Monday is Memorial Day in the U.S., a day to honor those who have their lives for our country and for freedom around the world. Among that number were many who never volunteered but still served: the dogs, birds, horses, and mules of war.
Most people are aware of the incredible work done by military dogs, but may not know the story of Kurt, a Doberman who saved the lives of 250 Marines before becoming the first military dog to die on Guam during WWII.
In this moving post from the Shelter Medicine Program at the University of Florida, you can read both the history of dogs and their handlers and the inscription on the memorial at the War Dog Cemetery on Naval Base Guam honoring Kurt and other fallen canine heroes
25 Marine War Dogs gave their lives liberating Guam in 1944. They served as sentries, messengers, scouts. They explored caves, detected mines and booby traps. – SEMPER FIDELIS
Kurt, Yonnie, Koko, Bunkie, Skipper, Poncho, Tubby, Hobo Ni, Prince, Fritz, Emmy, Missy, Cappy, Duke, Max, Blitz, Arno, Silver, Brockie, Bursch, Pepper, Ludwig, Rickey, Tam (buried at sea off Asan Point).
Given in their memory and on behalf of the surviving men of the 2nd and 3rd marine war dogs platoons, many of whom owe their lives to the bravery and sacrifice of these gallant animals.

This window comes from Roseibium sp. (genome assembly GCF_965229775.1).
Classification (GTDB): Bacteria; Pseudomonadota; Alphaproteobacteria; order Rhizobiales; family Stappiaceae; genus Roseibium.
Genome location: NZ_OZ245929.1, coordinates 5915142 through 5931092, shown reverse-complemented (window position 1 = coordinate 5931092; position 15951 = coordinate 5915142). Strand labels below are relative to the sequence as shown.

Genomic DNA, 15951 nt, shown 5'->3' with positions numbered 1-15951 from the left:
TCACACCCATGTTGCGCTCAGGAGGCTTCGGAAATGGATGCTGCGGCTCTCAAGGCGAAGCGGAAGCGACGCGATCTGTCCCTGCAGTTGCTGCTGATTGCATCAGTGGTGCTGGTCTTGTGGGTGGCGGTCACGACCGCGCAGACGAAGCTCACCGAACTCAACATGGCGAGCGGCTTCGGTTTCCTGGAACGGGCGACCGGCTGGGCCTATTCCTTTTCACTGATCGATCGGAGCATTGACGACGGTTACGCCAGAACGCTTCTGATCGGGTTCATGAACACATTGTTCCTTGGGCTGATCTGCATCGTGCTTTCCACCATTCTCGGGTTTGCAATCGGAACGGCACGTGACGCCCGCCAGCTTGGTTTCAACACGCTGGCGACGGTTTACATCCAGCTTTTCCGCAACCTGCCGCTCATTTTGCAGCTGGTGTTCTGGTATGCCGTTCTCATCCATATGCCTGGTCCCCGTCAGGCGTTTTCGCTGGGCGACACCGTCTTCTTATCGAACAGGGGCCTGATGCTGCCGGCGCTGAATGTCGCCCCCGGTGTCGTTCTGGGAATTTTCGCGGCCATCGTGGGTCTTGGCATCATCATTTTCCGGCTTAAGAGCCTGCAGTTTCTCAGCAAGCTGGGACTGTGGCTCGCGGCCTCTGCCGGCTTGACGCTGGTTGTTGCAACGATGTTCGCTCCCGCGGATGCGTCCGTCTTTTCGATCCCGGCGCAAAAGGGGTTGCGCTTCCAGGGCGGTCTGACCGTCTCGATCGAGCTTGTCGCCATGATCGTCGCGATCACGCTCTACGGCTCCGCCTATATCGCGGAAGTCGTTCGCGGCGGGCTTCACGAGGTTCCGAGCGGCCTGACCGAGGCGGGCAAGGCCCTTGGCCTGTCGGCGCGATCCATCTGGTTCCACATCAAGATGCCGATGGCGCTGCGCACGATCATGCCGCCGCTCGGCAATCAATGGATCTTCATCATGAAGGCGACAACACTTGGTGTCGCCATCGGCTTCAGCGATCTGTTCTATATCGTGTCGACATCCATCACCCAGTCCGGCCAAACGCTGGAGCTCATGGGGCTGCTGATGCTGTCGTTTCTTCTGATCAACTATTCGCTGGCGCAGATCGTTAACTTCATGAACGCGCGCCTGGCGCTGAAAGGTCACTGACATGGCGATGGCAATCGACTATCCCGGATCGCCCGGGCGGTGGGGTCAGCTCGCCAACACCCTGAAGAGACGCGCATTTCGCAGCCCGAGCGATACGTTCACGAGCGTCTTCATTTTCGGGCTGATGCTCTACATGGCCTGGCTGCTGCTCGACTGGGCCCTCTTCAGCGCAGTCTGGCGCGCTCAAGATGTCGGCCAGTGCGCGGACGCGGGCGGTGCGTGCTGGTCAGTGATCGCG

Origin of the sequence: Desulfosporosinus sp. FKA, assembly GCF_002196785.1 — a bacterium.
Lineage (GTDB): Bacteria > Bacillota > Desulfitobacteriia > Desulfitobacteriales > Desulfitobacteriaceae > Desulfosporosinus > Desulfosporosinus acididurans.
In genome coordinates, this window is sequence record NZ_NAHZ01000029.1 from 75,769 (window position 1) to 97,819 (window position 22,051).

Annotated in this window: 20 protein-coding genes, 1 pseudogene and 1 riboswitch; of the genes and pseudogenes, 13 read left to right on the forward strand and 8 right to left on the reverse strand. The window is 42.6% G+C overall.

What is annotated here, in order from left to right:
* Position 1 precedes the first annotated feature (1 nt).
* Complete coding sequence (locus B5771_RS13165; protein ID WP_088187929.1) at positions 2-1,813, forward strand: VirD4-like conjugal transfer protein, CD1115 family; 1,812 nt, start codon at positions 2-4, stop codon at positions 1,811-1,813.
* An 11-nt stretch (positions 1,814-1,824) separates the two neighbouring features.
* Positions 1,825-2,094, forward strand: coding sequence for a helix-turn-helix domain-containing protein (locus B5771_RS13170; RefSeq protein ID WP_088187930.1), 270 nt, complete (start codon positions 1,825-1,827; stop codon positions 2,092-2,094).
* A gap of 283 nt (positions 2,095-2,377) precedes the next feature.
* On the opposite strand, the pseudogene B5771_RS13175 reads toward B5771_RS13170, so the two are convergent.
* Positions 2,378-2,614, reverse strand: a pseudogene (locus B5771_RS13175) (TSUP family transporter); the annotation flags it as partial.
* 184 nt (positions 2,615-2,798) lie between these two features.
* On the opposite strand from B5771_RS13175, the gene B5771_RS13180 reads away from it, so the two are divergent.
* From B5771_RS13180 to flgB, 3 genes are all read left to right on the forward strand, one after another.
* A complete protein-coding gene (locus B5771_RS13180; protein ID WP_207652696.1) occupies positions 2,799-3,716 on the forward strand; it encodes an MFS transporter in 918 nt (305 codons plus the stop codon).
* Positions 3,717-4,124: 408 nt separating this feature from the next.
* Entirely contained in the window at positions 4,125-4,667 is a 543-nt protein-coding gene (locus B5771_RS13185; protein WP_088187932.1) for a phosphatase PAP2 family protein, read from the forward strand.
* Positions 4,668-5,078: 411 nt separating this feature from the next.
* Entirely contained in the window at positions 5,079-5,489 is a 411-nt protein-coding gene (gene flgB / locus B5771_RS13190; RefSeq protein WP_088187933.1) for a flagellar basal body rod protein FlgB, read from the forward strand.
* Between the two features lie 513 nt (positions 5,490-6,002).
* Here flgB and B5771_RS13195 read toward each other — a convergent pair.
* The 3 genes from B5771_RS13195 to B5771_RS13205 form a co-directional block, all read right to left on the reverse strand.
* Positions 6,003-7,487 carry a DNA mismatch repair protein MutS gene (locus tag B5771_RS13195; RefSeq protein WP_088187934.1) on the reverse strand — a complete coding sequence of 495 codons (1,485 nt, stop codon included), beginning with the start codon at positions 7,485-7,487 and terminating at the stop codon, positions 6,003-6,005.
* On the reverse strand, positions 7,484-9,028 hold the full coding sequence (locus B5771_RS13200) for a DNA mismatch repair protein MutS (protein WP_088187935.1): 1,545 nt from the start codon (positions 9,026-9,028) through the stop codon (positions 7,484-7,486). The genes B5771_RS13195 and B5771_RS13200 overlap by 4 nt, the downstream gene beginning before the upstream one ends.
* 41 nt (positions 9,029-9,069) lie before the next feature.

The Horses and Mules of War
Somewhere around one million American horses and mules served during World War I. The Horse Heroes website, operated by equine charity Brooke USA, writes:
These animals carried men into battle and wounded men to safety. They carried food, water, medical supplies, ammunition, gun carriages and other supplies to the front lines across difficult terrain, in brutal weather, often surrounded by dead and dying men and animals.
For these animals, the sights, sounds, and smells must have been as dreadful as they were for the men. They provided immeasurable support to the military, and only 200 came home after the war.
Reading those words breaks my heart. Honoring them is the very least we can do.
We rarely remember the pigeons without whom early wartime military communications would have been impossible.
Cher Ami was a pigeon and a WWI war hero, saving the lives of 197 American soldiers trapped between our own forces and a German battalion who were being hammered by friendly and enemy fire that had killed more than 300 men.
Cher Ami was released with a message begging the US troops to stop the barrage. He was fired on by the Germans and hit three times, but survived and got his message through.
The men whose lives he saved nursed him back to health, even making him a tiny wooden leg to replace the one he’d lost.
The French awarded him the Croix de Guerre medal for bravery, and Cher Ami was saluted by General Pershing himself as he boarded a military ship to return home to the US. He died there a year later. You can read more about Cher Ami here.
In honor of them all this Memorial Day,
Dr. Marty Becker